, 3 April 68 - 15 January 69 A.D.
Livia was the wife of , mother of , paternal grandmother of , paternal great-grandmother of , and maternal great-great-grandmother of . Livia and remained married for 51 years. They had no children. Livia always enjoyed the status of privileged counselor to her husband, petitioning him on the behalf of others and influencing his policies, an unusual role for a Roman wife. Living very simply and frugally, Livia set an example of Roman virtue which made her quite popular with the people. According to some ancient historians, however, Livia poisoned Augustus' potential heirs and then himself to make her son emperor. When he was emperor, and Livia, had a falling out. On her death in 29 A.D., he did not see fit to have her consecrated. When came to power, he argued that every God needed a consort (referring to the deified ). The Senate accepted this logic, and she was declared a goddess.SH72998. Silver , 14 (R2), 167, 43, 8, -, -, aVF, light corrosion, cleaning scratches, 2.996 g, maximum 18.4 mm, 180o, mint, Apr - Aug 68 A.D.; IMP , laureate right, globe behind the point of neck; , Livia standing slightly left, left, in right hand, long vertical behind in left hand; from the Jyrki Muona Collection; very ; $300.00 (Ä267.00)
, 16 January 27 B.C. - 19 August 14 A.D.
The inscriptions tell us this coin was dedicated by the senate and people of Rome to for improving the roads. improved many roads around Rome and personally financed and directed on the Via and the Milvian Bridge over the , where he erected and triumphal arches in his own . In , the old via Herculea was renamed Via Augusta shortly after Augustus' stay in in 27 B.C., perhaps indicating he made improvements to the road during his visit.SH66803. Silver
, 142 (R4), 235, 435, -, VF, slightly grainy, 3.374 g, maximum 17.6 mm, 180o, (?) mint, 17 - 16 B.C.; AVGVSTO CAESARI, left; QVOD MVN SVNT, in four lines between two arches atop a viaduct, each bearing an statue facing center and a ; among the very rarest Augustus' ; extremely ; SOLD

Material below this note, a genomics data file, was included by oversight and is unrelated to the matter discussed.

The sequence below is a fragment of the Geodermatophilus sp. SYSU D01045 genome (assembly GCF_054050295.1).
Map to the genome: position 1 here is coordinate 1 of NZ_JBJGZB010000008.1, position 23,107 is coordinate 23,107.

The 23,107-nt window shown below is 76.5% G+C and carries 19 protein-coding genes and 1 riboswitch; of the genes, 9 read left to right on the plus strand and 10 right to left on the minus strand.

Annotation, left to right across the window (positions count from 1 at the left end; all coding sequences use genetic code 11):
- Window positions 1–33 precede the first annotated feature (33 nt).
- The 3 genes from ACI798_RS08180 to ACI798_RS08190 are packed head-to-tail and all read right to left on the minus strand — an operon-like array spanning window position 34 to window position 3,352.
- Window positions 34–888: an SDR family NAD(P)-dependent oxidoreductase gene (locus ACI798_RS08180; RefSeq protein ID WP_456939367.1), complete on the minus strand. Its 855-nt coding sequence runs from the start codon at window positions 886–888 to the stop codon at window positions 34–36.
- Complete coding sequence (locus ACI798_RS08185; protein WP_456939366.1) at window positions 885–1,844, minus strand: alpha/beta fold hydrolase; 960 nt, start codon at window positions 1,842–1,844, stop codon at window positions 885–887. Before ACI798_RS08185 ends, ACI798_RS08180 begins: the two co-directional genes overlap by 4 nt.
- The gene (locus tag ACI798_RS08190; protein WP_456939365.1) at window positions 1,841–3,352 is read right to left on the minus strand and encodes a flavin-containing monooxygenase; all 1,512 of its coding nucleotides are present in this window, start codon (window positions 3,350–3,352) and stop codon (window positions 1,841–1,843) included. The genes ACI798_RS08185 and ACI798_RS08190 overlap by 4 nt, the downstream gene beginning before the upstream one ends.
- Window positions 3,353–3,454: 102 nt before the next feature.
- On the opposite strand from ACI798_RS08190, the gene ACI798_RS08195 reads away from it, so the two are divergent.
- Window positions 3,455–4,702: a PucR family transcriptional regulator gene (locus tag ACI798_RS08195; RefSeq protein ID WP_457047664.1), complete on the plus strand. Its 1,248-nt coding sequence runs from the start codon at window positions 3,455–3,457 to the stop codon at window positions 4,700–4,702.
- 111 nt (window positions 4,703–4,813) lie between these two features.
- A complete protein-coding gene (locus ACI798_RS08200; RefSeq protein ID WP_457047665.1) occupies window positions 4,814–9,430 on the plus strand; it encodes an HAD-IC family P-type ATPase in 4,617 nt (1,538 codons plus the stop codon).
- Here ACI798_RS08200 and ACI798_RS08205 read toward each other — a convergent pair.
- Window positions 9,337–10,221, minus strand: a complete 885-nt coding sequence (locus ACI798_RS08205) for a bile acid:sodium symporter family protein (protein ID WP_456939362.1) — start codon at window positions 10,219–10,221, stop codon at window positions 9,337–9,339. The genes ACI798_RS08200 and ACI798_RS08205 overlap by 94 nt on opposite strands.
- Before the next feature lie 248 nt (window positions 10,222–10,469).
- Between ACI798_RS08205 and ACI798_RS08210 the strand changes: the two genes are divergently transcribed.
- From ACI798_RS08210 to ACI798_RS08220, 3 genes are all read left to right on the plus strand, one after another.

, 2 January - 20 December 69 A.D.
In July 69, learned that the armies of the eastern provinces had proclaimed their commander, , as emperor. , aware that he would be defeated, negotiated terms of resignation, but the praetorians refused to allow him to carry out the agreement, and forced him to return to the palace. When Vespasian's troops entered Rome he was dragged out of a lodge where he was hiding, taken to the fatal Gemonian stairs, and executed. His body was thrown into the according to Suetonius; Cassius Dio's account is that was beheaded and his paraded around Rome, and his wife attended to his burial. "Yet I was once your emperor," were his last words. His brother and son were also killed.SH68884. Silver
, 36, 94, 101, 13, 2191, VF, a few small bumps and scrapes, 3.467 g, maximum 18.5 mm, 180o, mint, Jan - Jul 69 A.D.; A IMP GERMAN, laureate left, globe with palm-branch at point of ; (the of the Emperor), flying left, wings raised overhead, small round inscribed in right; from the Jyrki Muona Collection; ; SOLD
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